R-1
Replica R-1 at Znamensk City
TypeTactical ballistic missile
Place of originUSSR
Service history
In service28 November 1950
Production history
ManufacturerOKB-586 (Dnepropetrovsk) [1]
ProducedMay 10, 1951 [1]
Specifications
Mass13,430 kg (29,610 lb)[2]
Length14,650 mm (48 ft 1 in)
Diameter1,650 mm (5 ft 5 in)
Wingspan3,560 mm (11 ft 8 in)

EngineLiquid rocket engine
27,200 kgf (267,000 N; 60,000 lbf)[2]
Propellant
[2]
Operational
range
270 km (170 mi)[2]
Accuracy5 km

The R-1 rocket (NATO reporting name SS-1 Scunner, Soviet code name SA11, GRAU index 8A11) was a tactical ballistic missile, the first manufactured in the Soviet Union, and closely based on the German V-2 rocket.[2] The R-1 missile system entered into service in the Soviet Army on 28 November 1950. Deployed largely against NATO, it was never an effective strategic weapon. Nevertheless, production and launching of the R-1 gave the Soviets valuable experience which later enabled the USSR to construct its own much more capable rockets.

History

In 1945 the Soviets captured several key A-4 (V-2) rocket production facilities, and also gained the services of some German scientists and engineers related to the project. In particular the Soviets gained control of the main V-2 manufacturing facility at Nordhausen. Under the supervision of the Special technical Commission (OTK) established by the Soviet Union to oversee rocketry operations in Germany, A-4s were assembled and studied. This prompted the 13 May 1946 decree of the Soviet Council of Ministers for, in part, the development of a Soviet copy of the A-4, which would be the first domestically produced ballistic missile. A further decree on 16 May converted the M.I. Kalinin Plant No. 88, which had produced artillery and tanks during World War II into NII-88, tasked with managing the Soviet Union's long-range rocketry programs.[3]: 24–39 

11 A-4s, six of them assembled at NII-88, the other five at Nordhausen, all by German engineers and technicians, were launched from the Soviet launch site Kapustin Yar in 1947. Only five of the rockets reached their target, roughly the same reliability the rocket had had under the Germans during the war. The experience derived from assembling and launching these rockets was directly applied to the Soviet copy, called the R-1,[4]: 41  production of which was authorized by Josef Stalin in April 1947.[5] NII-88 chief designer Sergei Korolev oversaw the R-1's development.[3]: 49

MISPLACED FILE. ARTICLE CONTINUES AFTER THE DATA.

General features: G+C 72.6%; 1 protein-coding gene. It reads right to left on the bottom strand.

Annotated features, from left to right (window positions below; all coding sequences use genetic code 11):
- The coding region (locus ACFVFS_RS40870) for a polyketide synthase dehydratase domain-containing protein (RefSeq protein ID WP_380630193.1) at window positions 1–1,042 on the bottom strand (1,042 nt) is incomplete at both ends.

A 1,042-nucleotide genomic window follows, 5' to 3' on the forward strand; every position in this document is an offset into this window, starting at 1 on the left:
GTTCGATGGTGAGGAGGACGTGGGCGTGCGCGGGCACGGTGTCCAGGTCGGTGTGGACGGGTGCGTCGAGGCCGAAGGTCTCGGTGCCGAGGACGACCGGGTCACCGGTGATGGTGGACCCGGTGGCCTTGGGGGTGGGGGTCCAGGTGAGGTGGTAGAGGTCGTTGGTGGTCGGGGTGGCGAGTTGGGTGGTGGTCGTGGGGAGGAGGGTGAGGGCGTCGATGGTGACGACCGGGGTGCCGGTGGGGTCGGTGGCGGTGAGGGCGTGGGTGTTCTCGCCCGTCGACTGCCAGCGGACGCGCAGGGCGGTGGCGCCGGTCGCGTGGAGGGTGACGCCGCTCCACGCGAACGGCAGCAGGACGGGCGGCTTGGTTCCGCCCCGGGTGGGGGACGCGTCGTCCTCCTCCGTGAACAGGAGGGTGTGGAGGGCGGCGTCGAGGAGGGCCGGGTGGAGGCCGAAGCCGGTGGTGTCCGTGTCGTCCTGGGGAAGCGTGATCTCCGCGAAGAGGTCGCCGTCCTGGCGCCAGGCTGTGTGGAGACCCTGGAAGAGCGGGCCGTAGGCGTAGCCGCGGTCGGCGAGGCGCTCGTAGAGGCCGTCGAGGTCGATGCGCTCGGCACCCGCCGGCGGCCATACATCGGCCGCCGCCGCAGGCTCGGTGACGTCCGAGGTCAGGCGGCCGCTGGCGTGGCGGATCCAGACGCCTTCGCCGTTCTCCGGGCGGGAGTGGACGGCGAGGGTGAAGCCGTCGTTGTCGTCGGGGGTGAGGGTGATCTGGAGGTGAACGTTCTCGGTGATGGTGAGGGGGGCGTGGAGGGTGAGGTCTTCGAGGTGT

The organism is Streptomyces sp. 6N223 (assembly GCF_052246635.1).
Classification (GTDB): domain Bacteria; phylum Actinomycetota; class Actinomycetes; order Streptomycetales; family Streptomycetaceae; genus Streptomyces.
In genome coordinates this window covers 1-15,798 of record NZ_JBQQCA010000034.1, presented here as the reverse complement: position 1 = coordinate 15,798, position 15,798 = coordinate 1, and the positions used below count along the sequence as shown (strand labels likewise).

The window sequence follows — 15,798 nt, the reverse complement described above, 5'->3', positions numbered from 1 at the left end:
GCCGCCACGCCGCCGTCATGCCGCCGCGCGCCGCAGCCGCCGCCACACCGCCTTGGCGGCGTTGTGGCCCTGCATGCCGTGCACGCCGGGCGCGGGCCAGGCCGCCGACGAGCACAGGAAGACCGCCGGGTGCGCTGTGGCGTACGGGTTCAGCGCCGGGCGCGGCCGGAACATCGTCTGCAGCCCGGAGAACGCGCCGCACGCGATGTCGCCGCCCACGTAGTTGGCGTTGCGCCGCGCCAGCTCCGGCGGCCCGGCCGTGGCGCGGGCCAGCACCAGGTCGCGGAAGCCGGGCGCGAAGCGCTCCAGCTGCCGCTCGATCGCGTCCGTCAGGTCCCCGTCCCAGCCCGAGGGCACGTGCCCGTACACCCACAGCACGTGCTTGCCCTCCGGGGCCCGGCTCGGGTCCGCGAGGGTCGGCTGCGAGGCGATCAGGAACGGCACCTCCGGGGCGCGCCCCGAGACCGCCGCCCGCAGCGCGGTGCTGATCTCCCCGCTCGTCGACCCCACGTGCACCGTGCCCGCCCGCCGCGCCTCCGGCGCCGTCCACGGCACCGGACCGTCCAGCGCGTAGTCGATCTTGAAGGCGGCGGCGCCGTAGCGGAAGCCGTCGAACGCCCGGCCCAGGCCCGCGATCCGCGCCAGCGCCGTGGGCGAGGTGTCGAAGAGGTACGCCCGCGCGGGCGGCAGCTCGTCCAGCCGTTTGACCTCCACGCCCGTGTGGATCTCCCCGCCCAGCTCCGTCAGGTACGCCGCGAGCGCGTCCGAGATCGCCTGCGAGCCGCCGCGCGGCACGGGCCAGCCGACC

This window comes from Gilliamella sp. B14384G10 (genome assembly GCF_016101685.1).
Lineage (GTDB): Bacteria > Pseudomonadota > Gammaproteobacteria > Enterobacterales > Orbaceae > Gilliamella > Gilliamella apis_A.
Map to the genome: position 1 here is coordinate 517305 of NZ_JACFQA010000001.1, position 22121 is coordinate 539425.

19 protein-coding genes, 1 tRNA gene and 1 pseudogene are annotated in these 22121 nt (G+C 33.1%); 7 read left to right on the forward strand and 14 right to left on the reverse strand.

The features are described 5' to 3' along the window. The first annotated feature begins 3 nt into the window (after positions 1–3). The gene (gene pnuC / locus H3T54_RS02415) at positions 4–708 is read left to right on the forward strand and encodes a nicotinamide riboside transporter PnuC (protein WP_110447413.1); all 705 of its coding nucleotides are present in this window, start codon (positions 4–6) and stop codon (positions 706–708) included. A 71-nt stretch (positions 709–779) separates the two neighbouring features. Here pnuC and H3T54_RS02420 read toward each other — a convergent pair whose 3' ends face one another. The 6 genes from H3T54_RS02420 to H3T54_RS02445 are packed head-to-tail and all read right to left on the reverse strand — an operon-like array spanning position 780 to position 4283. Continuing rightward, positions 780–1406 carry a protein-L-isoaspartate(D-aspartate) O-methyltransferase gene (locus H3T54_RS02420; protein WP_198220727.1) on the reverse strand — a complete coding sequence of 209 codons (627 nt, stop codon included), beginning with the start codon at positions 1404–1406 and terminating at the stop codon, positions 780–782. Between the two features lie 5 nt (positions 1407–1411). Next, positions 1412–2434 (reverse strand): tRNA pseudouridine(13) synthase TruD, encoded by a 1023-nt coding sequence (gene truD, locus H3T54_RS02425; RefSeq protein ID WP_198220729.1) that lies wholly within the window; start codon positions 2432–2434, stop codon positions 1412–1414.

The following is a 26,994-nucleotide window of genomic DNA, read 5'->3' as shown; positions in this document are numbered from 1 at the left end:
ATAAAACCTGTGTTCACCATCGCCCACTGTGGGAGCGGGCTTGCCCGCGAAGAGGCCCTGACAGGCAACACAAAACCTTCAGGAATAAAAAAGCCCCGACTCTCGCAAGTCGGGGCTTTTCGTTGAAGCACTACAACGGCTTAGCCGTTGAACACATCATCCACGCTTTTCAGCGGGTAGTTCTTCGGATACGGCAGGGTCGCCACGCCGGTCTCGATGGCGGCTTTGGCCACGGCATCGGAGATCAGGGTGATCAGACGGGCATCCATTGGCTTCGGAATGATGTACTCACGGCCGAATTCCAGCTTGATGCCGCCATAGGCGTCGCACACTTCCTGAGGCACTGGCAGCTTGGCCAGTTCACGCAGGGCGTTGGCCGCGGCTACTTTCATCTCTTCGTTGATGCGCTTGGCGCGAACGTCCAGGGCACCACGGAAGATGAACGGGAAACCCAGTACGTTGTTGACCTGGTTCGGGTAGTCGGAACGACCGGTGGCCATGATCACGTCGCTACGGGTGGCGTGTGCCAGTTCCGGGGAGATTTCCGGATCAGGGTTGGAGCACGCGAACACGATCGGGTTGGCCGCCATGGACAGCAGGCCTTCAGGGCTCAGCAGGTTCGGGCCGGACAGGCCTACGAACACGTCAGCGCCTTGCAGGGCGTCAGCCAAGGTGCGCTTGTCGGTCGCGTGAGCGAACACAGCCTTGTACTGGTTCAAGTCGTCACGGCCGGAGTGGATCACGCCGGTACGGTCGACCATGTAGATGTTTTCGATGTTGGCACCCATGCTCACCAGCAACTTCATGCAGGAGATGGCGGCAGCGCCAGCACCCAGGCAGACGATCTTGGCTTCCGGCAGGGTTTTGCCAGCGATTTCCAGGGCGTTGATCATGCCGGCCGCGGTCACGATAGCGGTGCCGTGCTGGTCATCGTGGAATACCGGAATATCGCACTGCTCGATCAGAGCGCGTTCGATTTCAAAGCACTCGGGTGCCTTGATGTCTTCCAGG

The first A4 rocket (from German stocks) is transported to the launch site on a truck trailer. It was launched on 18 October 1947 from the Kapustin Yar test site

Description and development

Drawing of the Soviet R-1 missile, NATO code SS-1 Scunner

Though the R-1 was a close copy of the German A-4, it was ultimately considerably more reliable than its predecessor thanks to improvements made on the original design. The rocket was 14,650 mm (577 in) in length and weighing 13.5 tons.[3]: 50  9.2 tons of the R-1's mass was devoted to propellant: 4 tons of ethyl alcohol and 5 tons of liquid oxygen, which fed the Soviet-designed RD-100 engine.[3]: 50  The R-1 missile could carry a 785-kilogram (1,731 lb) warhead of conventional explosive to a maximum range of 270 kilometres (170 mi), with an accuracy of about 5 kilometres (3.1 mi).[6] a range slightly greater than that of the A-4.[3]: 50 

The first tests of the missile began 13 September 1948. This first series revealed a variety of unforeseen issues that affected launch reliability and target accuracy. Six of the ten rockets in this series refused to leave the launch pad at all. Remedial improvements along with experimental design upgrades were made in 1949, with a second series of twenty tests starting in September and October. Launch reliability was 100% and only two missiles failed to reach their targets.[4]: 129–142  The R-1 missile system entered into service in the Soviet Army on 28 November 1950.[7][8]